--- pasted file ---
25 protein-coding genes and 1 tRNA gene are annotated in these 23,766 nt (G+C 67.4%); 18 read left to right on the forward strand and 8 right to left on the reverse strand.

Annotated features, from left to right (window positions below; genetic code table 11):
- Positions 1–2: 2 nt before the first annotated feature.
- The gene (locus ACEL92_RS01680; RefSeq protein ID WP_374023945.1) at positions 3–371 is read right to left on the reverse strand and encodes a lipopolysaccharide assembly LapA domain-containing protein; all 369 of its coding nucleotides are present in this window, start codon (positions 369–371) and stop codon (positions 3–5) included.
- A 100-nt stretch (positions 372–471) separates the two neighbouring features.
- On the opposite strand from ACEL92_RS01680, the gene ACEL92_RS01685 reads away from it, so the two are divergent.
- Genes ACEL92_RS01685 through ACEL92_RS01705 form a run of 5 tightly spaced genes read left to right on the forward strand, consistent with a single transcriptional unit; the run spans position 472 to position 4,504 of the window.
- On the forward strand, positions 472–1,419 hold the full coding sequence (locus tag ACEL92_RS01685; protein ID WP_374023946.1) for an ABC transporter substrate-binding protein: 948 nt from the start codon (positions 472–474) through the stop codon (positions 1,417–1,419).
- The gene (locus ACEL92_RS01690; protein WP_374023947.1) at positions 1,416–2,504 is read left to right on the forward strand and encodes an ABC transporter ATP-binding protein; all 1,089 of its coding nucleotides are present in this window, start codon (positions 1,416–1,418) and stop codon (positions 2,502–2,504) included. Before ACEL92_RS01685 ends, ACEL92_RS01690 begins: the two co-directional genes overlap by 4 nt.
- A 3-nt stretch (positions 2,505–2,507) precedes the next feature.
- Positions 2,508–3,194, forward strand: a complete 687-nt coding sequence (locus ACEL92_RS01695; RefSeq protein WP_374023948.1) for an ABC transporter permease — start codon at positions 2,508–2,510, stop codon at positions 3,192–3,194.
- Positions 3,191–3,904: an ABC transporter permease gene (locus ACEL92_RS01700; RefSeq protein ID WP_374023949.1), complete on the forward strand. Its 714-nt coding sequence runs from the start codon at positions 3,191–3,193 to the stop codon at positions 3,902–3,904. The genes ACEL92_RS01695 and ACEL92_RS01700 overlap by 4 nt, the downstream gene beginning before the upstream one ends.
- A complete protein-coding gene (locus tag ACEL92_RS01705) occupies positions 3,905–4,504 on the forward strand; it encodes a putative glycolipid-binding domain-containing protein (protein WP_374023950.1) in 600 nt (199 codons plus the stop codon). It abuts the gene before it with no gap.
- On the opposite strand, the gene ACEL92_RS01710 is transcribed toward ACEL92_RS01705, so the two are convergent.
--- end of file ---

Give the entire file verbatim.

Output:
25 protein-coding genes and 1 tRNA gene are annotated in these 23,766 nt (G+C 67.4%); 18 read left to right on the forward strand and 8 right to left on the reverse strand.

Annotated features, from left to right (window positions below; genetic code table 11):
- Positions 1–2: 2 nt before the first annotated feature.
- The gene (locus ACEL92_RS01680; RefSeq protein ID WP_374023945.1) at positions 3–371 is read right to left on the reverse strand and encodes a lipopolysaccharide assembly LapA domain-containing protein; all 369 of its coding nucleotides are present in this window, start codon (positions 369–371) and stop codon (positions 3–5) included.
- A 100-nt stretch (positions 372–471) separates the two neighbouring features.
- On the opposite strand from ACEL92_RS01680, the gene ACEL92_RS01685 reads away from it, so the two are divergent.
- Genes ACEL92_RS01685 through ACEL92_RS01705 form a run of 5 tightly spaced genes read left to right on the forward strand, consistent with a single transcriptional unit; the run spans position 472 to position 4,504 of the window.
- On the forward strand, positions 472–1,419 hold the full coding sequence (locus tag ACEL92_RS01685; protein ID WP_374023946.1) for an ABC transporter substrate-binding protein: 948 nt from the start codon (positions 472–474) through the stop codon (positions 1,417–1,419).
- The gene (locus ACEL92_RS01690; protein WP_374023947.1) at positions 1,416–2,504 is read left to right on the forward strand and encodes an ABC transporter ATP-binding protein; all 1,089 of its coding nucleotides are present in this window, start codon (positions 1,416–1,418) and stop codon (positions 2,502–2,504) included. Before ACEL92_RS01685 ends, ACEL92_RS01690 begins: the two co-directional genes overlap by 4 nt.
- A 3-nt stretch (positions 2,505–2,507) precedes the next feature.
- Positions 2,508–3,194, forward strand: a complete 687-nt coding sequence (locus ACEL92_RS01695; RefSeq protein WP_374023948.1) for an ABC transporter permease — start codon at positions 2,508–2,510, stop codon at positions 3,192–3,194.
- Positions 3,191–3,904: an ABC transporter permease gene (locus ACEL92_RS01700; RefSeq protein ID WP_374023949.1), complete on the forward strand. Its 714-nt coding sequence runs from the start codon at positions 3,191–3,193 to the stop codon at positions 3,902–3,904. The genes ACEL92_RS01695 and ACEL92_RS01700 overlap by 4 nt, the downstream gene beginning before the upstream one ends.
- A complete protein-coding gene (locus tag ACEL92_RS01705) occupies positions 3,905–4,504 on the forward strand; it encodes a putative glycolipid-binding domain-containing protein (protein WP_374023950.1) in 600 nt (199 codons plus the stop codon). It abuts the gene before it with no gap.
- On the opposite strand, the gene ACEL92_RS01710 is transcribed toward ACEL92_RS01705, so the two are convergent.